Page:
When Yuriko Koike split from the Liberal Democratic Party in May 2017, 10 months after she had been elected governor of Tokyo, Prime Minister Shinzo Abe could have been forgiven for assuming that she could be relied upon to support the national government in at least some policy areas.

After all, she had served with the LDP for 15 years, held three cabinet portfolios – including that of minister of defence under Abe – and is widely thought to hold conservative views similar to the prime minister’s on many issues. Koike’s crushing victory in elections for the Tokyo municipal government in July, however, would have finally disabused the prime minister of any notion that cooperation might be possible.

As the head of the Tomin First no Kai movement, which translates as The Tokyo Residents First Association, Koike took 79 of the 127 seats in the municipal assembly, with the LDP winning a mere 23 seats – its worst ever showing in the capital and down from 57 seats before the vote.

And throughout the campaign, there was never any hint of Koike doing anything other than going for the LDP’s jugular.

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Since that win, Koike has momentum behind her and is playing on the voting public’s disillusionment with the present state of Japanese politics. The opposition is disorganised, fragmented and lacks coherent proposals that offer alternatives to the LDP’s policies.

Analysts say it is very possible that the Democratic Party, at present the largest single opposition party, will fracture along factional lines if it fares badly again in the upcoming election. As a consequence, a lot of voters are putting a cross in the LDP candidate’s box when it comes to election day simply because there is no viable alternative.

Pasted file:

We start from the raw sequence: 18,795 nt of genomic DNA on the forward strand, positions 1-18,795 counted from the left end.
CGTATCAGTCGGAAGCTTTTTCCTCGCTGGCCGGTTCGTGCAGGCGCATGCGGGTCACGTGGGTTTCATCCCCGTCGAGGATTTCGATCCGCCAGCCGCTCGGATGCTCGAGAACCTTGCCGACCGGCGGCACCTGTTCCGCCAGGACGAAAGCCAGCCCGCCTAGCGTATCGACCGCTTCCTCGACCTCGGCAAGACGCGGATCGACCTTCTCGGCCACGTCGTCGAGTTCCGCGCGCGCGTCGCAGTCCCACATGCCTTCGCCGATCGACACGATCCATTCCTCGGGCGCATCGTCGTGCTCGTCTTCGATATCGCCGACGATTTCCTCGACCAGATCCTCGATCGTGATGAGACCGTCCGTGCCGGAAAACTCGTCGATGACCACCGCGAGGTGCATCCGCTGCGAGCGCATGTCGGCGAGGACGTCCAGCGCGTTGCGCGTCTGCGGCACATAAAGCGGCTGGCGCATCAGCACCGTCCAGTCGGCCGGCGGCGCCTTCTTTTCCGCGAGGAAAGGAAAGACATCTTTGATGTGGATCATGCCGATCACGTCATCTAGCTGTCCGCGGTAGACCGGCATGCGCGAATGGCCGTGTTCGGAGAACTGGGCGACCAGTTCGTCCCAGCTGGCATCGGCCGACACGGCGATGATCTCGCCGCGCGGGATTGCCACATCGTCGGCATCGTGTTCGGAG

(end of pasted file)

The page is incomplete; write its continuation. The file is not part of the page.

They may disagree on Abe’s plans to rewrite the constitution, oppose anti-conspiracy legislation – which critics have charged could be used to violate freedom of expression and the right to privacy – and be singularly unimpressed with efforts to invigorate the economy, but many reluctantly go along with the adage “better the devil you know”.

Koike now offers those wavering voters a viable alternative, and she has come out swinging in the early days of the election campaign.

On Monday, announcing the founding of a new political movement that she will head, Kibo no To, or Party of Hope, she took aim squarely at the prime minister and his track record.

“Japan is talking about reform while its presence is declining,” she told reporters at the launch of the new party. “Can we really leave things up to them?”, she said in a dismissive reference to the LDP.

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She took issue with sluggish economic growth, Abe’s plans to rewrite the constitution and how the government intends to spend the windfall when the consumption tax is raised to 10 per cent in 2019 – as well as vowing to do away with Japan’s nuclear power plants.

Koike’s grip on the opposition was further underlined on Thursday, when Seiji Maehara, the head of the Democratic Party, announced it would join forces with Koike’s fledgling movement – effectively disbanding the largest opposition party and handing Kibo no To a major boost, including the 80 seats that it holds in the chamber.

Koike is effectively depicting the LDP as a faceless, monolithic presence that achieves nothing, while her party is the everyman that can be relied upon to bring change. She has weeks to communicate that to a public that is listening and, broadly, is desperate for an alternative.